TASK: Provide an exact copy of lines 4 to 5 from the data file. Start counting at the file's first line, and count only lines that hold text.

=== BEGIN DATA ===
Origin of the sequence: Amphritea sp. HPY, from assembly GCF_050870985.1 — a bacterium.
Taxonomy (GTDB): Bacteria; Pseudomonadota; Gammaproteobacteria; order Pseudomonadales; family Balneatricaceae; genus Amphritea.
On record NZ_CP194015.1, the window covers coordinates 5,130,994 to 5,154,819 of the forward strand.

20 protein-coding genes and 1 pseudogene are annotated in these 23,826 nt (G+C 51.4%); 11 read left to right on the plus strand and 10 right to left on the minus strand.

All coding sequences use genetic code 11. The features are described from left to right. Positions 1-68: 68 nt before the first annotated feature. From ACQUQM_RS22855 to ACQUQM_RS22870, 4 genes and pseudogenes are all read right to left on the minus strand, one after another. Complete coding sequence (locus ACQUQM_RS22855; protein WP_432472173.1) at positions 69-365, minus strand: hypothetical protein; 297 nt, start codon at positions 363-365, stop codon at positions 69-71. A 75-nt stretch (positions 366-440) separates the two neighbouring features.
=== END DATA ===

20 protein-coding genes and 1 pseudogene are annotated in these 23,826 nt (G+C 51.4%); 11 read left to right on the plus strand and 10 right to left on the minus strand.

All coding sequences use genetic code 11. The features are described from left to right. Positions 1-68: 68 nt before the first annotated feature. From ACQUQM_RS22855 to ACQUQM_RS22870, 4 genes and pseudogenes are all read right to left on the minus strand, one after another. Complete coding sequence (locus ACQUQM_RS22855; protein WP_432472173.1) at positions 69-365, minus strand: hypothetical protein; 297 nt, start codon at positions 363-365, stop codon at positions 69-71. A 75-nt stretch (positions 366-440) separates the two neighbouring features.